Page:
Agony for Brits as medal streak finally runs aground

GREAT Britain’s new-found sense of Olympic invincibility was pricked yesterday, when a series of near misses meant Team GB failed to win a medal for the first time since the first day of the London 2012 Games.

Rookie 110m hurdler Lawrence Clarke, who only took up athletics four years ago, was among the closest to delivering success, finishing a highly creditable fourth in his maiden Olympics after superb runs in the semi-final and final last night.

Equestrians Nick Skelton and Ben Maher, who helped win gold in the team event on Monday, suffered the most agonising brushes with further success, as both finished just outside the medals in the individual showjumping.

Britain’s women’s hockey team crashed out of the semi-finals 2-1 to Argentina last night, while there was disappointment on the water, as sailors Stevie Morrison and Ben Rhodes narrowly missed bronze in the men’s 49er and Tim Brabants proved unable to defend his canoe sprint K1 title.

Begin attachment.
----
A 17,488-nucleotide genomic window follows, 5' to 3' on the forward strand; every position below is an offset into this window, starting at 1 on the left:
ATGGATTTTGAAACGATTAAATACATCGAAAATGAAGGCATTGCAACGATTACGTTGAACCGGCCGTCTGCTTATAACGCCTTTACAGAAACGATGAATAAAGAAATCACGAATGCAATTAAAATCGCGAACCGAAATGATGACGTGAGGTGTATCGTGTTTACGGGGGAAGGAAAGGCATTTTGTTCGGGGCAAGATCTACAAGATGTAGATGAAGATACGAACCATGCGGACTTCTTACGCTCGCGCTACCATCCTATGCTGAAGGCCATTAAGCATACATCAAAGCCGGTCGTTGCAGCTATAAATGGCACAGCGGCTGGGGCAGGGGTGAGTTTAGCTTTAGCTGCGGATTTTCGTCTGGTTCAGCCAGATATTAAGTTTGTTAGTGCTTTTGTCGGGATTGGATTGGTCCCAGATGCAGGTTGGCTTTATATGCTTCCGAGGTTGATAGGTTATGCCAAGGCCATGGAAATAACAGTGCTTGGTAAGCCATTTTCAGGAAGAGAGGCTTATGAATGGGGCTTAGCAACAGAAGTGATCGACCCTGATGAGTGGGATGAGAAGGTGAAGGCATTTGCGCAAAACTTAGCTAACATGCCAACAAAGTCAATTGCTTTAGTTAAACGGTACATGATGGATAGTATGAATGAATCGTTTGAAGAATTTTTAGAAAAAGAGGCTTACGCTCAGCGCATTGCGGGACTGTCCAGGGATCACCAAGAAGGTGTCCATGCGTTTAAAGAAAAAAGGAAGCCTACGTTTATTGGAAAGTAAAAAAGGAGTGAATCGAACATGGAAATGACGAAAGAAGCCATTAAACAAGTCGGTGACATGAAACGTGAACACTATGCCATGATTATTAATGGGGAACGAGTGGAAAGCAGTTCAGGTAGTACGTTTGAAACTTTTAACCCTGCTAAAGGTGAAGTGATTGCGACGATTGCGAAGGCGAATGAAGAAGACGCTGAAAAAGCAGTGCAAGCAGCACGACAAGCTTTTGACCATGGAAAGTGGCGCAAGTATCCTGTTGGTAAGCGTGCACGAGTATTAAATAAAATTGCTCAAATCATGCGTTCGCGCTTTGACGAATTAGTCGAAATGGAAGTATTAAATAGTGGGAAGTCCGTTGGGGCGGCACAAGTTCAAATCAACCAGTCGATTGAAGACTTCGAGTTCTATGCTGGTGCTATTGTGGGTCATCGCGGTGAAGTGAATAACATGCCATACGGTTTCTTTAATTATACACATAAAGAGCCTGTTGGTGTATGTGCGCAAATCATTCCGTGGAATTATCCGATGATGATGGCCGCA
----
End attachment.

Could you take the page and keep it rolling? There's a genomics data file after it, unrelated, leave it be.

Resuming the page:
Team GB were brought back down to earth with a bump after a series of brilliant performances had propelled them to 22 golds, the most for more than a century, on Tuesday.

Clarke, 22, outperformed his hero and compatriot Andy Turner, who failed to progress from his 110m hurdles semi-final, as American Aries Merritt took gold. There was more British track woe as Shara Proctor could only come ninth in the women’s long jump, won by American Brittney Reese.

Skelton and Maher pulled off flawless first rounds, putting them among the leaders going into the final routines. But Maher incurred one penalty to drop him to fifth and penultimate rider Skelton suffered the same fate, with the end of another clean run in sight. Gold went to Steve Guerdat of Switzerland, with Ireland’s Cian O’Connor taking bronze after a jump-off for silver.

“It was unlucky,” said veteran Skelton, 54. “The horse jumped great, he touched one fence all week. Today was the wrong day to do it. Everyone thought the horse would win. I did as well.”

Normal service should resume today, when world and Olympic champion Keri-Anne Payne is tipped to successfully defend her 10k marathon swim in the Serpentine.

Morrison and Rhodes had looked in with a shout of adding to Britain’s 48 medals in Weymouth. However they failed to find favourable winds in their four-way tussle for bronze and finished fifth.

Hannah Mills and Saskia Clarke fared better in the women’s 470, taking second place in yesterday’s last race to ensure at least a silver medal. Victory over leaders New Zealand in tomorrow’s finale will earn them gold.